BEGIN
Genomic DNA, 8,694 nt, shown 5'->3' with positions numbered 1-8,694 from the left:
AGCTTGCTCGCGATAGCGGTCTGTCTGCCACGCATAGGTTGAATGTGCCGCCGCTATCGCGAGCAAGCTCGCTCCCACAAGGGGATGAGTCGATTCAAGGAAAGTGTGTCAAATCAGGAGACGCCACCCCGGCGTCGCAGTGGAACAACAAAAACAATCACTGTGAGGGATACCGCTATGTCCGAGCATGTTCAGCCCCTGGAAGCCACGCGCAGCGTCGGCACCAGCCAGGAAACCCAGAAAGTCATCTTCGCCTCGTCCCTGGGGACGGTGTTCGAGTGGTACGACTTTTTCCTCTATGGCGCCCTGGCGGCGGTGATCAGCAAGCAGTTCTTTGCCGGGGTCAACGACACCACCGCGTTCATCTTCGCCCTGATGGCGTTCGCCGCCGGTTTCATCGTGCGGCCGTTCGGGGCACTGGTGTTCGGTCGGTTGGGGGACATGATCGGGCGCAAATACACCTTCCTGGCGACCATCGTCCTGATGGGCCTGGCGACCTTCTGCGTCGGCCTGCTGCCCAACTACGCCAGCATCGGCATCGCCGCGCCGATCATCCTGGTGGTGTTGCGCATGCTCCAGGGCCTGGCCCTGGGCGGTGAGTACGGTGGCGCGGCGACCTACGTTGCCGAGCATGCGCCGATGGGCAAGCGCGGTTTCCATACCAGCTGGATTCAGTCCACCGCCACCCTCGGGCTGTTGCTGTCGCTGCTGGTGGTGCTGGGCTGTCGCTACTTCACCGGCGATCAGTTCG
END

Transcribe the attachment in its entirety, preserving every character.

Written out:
Genomic DNA, 8,694 nt, shown 5'->3' with positions numbered 1-8,694 from the left:
AGCTTGCTCGCGATAGCGGTCTGTCTGCCACGCATAGGTTGAATGTGCCGCCGCTATCGCGAGCAAGCTCGCTCCCACAAGGGGATGAGTCGATTCAAGGAAAGTGTGTCAAATCAGGAGACGCCACCCCGGCGTCGCAGTGGAACAACAAAAACAATCACTGTGAGGGATACCGCTATGTCCGAGCATGTTCAGCCCCTGGAAGCCACGCGCAGCGTCGGCACCAGCCAGGAAACCCAGAAAGTCATCTTCGCCTCGTCCCTGGGGACGGTGTTCGAGTGGTACGACTTTTTCCTCTATGGCGCCCTGGCGGCGGTGATCAGCAAGCAGTTCTTTGCCGGGGTCAACGACACCACCGCGTTCATCTTCGCCCTGATGGCGTTCGCCGCCGGTTTCATCGTGCGGCCGTTCGGGGCACTGGTGTTCGGTCGGTTGGGGGACATGATCGGGCGCAAATACACCTTCCTGGCGACCATCGTCCTGATGGGCCTGGCGACCTTCTGCGTCGGCCTGCTGCCCAACTACGCCAGCATCGGCATCGCCGCGCCGATCATCCTGGTGGTGTTGCGCATGCTCCAGGGCCTGGCCCTGGGCGGTGAGTACGGTGGCGCGGCGACCTACGTTGCCGAGCATGCGCCGATGGGCAAGCGCGGTTTCCATACCAGCTGGATTCAGTCCACCGCCACCCTCGGGCTGTTGCTGTCGCTGCTGGTGGTGCTGGGCTGTCGCTACTTCACCGGCGATCAGTTCG